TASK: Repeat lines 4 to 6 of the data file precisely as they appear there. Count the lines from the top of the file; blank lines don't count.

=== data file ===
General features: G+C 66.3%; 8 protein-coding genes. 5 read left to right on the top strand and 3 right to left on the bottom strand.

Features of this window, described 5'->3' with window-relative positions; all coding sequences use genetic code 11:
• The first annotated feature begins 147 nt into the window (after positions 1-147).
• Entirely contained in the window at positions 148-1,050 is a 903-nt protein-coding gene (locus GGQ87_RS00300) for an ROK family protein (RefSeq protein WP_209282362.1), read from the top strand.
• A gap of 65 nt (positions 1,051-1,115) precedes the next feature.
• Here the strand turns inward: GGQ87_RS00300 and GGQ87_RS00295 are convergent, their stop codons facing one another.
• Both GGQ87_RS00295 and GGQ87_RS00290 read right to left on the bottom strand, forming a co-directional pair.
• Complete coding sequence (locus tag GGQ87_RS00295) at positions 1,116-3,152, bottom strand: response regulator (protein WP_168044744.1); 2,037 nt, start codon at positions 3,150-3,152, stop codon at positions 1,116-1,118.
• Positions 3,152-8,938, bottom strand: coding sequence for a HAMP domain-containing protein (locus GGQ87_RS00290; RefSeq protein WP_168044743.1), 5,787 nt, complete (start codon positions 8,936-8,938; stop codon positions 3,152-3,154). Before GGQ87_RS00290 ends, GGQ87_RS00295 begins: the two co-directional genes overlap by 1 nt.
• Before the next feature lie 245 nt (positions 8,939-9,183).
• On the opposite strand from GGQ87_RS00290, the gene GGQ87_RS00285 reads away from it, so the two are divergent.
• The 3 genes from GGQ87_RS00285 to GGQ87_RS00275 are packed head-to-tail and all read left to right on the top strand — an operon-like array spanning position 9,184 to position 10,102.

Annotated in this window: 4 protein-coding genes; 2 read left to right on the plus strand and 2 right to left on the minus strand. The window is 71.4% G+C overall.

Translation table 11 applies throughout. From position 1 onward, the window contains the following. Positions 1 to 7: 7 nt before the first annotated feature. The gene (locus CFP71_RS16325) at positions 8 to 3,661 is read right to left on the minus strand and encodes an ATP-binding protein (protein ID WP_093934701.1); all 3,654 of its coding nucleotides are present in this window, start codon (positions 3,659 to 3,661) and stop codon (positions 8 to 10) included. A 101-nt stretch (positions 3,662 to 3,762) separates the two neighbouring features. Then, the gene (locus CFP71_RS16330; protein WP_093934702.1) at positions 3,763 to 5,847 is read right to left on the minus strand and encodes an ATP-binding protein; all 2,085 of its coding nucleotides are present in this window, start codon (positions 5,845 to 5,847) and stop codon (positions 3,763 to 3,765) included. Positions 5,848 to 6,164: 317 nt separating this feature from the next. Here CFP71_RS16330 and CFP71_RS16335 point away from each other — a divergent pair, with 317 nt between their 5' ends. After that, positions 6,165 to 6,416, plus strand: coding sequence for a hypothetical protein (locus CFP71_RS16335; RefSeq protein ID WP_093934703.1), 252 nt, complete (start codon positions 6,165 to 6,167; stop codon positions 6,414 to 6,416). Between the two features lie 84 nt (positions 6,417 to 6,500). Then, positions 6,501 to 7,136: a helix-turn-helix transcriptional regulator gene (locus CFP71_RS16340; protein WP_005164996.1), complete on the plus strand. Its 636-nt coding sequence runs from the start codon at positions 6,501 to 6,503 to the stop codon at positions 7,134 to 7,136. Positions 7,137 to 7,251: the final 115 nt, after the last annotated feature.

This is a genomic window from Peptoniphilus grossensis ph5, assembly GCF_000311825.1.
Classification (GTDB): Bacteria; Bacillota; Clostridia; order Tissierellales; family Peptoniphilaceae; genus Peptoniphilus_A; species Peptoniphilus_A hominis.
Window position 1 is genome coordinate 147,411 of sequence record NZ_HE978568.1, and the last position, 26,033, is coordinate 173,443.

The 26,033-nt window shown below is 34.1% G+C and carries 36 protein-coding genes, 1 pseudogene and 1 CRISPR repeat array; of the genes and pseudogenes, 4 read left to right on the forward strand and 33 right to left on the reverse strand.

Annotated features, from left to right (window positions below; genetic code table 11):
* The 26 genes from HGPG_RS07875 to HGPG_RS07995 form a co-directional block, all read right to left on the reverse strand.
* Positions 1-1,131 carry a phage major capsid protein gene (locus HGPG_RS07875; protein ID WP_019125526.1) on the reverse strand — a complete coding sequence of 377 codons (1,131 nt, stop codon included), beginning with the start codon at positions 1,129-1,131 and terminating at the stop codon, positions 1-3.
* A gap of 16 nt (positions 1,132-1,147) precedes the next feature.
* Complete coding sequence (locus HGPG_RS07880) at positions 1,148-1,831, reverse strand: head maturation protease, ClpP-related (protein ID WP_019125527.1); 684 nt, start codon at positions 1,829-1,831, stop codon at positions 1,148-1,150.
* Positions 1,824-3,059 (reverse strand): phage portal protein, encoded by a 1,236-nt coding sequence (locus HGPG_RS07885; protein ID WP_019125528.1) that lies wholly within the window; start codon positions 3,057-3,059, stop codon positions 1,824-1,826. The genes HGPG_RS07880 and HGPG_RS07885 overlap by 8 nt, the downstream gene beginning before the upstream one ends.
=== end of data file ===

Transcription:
• Entirely contained in the window at positions 148-1,050 is a 903-nt protein-coding gene (locus GGQ87_RS00300) for an ROK family protein (RefSeq protein WP_209282362.1), read from the top strand.
• A gap of 65 nt (positions 1,051-1,115) precedes the next feature.
• Here the strand turns inward: GGQ87_RS00300 and GGQ87_RS00295 are convergent, their stop codons facing one another.